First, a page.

With limited education and a burning desire to see the world, Jakucki enlisted in the US Army in 1927 and spent the following four years (1927-1931) stationed primarily with the 11th Field Artillery at the Schofield Army Barracks in Honolulu, Hawaii. The burly 6-foot-2, 200-pound Jakucki established a local reputation as a slugging sensation for his base team. Jakucki received an early medical discharge from the Army during his second tour; according to some sources, a local baseball promoter helped secure Jakucki’s release5 or “bought his release.”6 In any case, Jakucki joined the semipro Honolulu Braves, a team consisting of “Hawaiian born Japanese and Chinese, a few Portuguese, two native Hawaiians, and two players from the American mainland.”7 A shortstop, outfielder, and occasional pitcher, Jakucki gained additional exposure when he played against a squad of major-league stars (including Lefty Grove, Lou Gehrig, Al Simmons, and Mickey Cochrane) organized by “Baseball’s Ambassador to the Orient,” promoter Herb Hunter.8 A fan favorite, Jakucki reportedly clouted three home runs in a game in Tokyo on one of the two trips he made with the Honolulu Braves to Japan to compete against local professional and semipro teams.9 He also played for Asahi in Honolulu, a semipro team made up of Hawaiian Japanese.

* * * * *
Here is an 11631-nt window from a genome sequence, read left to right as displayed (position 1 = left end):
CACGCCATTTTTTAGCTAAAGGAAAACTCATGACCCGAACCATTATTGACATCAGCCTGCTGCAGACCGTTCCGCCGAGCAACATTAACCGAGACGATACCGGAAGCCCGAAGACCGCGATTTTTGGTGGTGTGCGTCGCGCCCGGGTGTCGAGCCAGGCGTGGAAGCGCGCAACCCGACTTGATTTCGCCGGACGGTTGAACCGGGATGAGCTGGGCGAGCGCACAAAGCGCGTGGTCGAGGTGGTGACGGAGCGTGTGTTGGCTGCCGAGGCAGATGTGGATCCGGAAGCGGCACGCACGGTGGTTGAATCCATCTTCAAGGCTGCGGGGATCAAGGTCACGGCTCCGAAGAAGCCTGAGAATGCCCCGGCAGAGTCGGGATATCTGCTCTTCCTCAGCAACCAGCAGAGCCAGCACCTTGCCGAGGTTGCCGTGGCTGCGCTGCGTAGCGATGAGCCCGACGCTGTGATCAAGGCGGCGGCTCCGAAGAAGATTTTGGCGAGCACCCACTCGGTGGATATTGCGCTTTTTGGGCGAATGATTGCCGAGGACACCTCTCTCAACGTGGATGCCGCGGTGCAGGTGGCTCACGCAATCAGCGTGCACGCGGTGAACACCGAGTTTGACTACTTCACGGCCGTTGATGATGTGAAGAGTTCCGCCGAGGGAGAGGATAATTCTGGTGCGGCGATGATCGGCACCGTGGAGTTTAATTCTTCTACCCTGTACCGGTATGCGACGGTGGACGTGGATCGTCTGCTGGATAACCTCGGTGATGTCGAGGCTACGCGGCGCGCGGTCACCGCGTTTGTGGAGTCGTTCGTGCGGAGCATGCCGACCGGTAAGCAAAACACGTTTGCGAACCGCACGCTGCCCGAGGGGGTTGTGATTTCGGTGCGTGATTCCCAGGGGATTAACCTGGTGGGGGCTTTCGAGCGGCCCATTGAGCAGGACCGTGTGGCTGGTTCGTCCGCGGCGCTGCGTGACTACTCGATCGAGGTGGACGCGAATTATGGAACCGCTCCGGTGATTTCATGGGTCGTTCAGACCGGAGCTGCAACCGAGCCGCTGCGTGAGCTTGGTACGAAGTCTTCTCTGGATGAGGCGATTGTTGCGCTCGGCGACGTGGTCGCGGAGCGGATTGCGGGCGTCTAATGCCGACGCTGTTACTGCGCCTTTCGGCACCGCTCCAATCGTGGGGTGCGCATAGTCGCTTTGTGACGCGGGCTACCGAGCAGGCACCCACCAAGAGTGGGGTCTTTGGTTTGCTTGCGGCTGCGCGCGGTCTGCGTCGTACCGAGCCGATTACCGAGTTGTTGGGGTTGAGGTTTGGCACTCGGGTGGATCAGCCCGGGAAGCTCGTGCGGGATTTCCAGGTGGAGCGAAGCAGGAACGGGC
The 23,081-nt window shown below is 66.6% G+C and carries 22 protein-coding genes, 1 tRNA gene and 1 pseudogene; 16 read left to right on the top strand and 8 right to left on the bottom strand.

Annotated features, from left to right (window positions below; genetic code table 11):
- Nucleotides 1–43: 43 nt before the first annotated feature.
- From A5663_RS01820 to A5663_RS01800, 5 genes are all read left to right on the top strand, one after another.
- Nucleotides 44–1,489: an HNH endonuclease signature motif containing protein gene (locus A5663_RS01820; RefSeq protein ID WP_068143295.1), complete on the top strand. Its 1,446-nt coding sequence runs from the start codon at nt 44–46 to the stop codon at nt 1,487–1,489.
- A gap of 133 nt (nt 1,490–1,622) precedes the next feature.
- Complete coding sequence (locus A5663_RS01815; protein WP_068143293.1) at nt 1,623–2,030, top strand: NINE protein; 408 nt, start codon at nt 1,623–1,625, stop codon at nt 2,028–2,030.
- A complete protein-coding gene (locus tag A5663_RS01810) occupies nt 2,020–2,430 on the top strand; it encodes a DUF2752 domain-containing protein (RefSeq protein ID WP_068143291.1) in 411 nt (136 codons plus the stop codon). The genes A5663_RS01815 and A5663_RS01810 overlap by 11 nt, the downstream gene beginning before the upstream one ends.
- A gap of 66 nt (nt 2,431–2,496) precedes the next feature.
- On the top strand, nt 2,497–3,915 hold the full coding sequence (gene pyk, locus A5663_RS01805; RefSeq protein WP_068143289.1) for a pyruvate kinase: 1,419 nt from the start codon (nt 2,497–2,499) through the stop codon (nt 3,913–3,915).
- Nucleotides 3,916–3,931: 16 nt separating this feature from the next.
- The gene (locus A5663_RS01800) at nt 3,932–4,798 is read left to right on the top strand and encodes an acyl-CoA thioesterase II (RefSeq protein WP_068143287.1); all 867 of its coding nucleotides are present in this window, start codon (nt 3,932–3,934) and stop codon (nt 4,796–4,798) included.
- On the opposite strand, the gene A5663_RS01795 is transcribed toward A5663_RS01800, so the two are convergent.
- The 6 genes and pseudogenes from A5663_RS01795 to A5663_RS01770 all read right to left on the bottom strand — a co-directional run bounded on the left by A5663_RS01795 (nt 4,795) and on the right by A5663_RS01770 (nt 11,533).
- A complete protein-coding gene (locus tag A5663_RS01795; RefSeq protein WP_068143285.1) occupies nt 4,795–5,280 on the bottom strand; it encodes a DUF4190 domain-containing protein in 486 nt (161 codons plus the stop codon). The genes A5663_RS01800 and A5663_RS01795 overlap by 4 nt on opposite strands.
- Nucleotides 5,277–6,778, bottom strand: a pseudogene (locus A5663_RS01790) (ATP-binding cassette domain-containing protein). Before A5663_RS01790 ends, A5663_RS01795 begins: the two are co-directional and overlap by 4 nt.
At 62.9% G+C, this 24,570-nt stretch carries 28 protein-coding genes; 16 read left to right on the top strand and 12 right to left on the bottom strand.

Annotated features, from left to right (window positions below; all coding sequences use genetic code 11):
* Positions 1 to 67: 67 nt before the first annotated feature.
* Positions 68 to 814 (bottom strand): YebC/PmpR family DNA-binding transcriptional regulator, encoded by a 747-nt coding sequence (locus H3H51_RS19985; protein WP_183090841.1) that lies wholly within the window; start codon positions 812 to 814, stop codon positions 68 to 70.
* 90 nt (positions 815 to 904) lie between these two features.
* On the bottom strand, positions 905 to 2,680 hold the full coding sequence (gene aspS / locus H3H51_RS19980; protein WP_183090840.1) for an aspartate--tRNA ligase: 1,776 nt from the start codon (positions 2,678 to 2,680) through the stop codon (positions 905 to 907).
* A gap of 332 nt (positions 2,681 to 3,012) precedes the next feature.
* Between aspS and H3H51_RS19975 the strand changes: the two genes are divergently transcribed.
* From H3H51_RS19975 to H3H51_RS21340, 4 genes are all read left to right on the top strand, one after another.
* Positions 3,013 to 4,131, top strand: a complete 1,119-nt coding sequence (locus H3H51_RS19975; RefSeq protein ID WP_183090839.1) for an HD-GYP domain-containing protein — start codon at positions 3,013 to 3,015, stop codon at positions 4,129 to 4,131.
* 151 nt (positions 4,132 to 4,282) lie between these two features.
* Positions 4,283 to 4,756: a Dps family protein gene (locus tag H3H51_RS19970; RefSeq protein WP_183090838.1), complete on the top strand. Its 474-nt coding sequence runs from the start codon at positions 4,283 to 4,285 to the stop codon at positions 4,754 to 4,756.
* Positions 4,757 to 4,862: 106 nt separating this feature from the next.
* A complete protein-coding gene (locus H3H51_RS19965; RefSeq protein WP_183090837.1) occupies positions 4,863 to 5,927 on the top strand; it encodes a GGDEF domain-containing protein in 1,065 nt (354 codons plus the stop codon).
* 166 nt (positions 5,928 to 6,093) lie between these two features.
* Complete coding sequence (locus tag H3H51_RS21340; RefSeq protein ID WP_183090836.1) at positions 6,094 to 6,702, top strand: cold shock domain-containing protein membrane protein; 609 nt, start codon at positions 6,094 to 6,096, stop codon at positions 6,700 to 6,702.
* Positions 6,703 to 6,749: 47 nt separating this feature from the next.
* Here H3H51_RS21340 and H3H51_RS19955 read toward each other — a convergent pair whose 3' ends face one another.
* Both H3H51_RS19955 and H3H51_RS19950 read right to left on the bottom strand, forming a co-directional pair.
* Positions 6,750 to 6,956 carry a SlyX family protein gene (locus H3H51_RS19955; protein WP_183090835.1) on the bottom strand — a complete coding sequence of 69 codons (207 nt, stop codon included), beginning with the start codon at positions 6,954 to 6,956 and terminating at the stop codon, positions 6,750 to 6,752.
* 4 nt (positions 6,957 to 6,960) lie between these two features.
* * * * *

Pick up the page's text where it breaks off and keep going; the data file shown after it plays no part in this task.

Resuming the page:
Jakucki was spotted by Bill Inman, a scout for the San Francisco Seals of the Pacific Coast League. In spring of 1934, Jakucki traveled to San Francisco (by one account fans collected money to pay for his expenses) for a tryout.10 Unable to handle the Seals’ mature hurlers in spring training, Jakucki was eventually sent across the bay to the PCL’s Oakland Oaks. After he batted just .202 (17-for-84) as an outfielder, the Oaks sold him to the Galveston Buccaneers of the Class A Texas League, where manager Bill Webb converted the hard-throwing right-hander into a pitcher. Jakucki thrived in his new role, winning 10 of 17 decisions in 28 games accompanied by a 3.20 ERA in 138 innings for the league champions. “I guess being sent to Galveston was a good break for me,” he said in 1944. “I could play shortstop or in the outfield good enough to stand out in Hawaii. …I could hit that kind of competition, but when I got into Class AA or A ball, well, you had to have more to get by.”11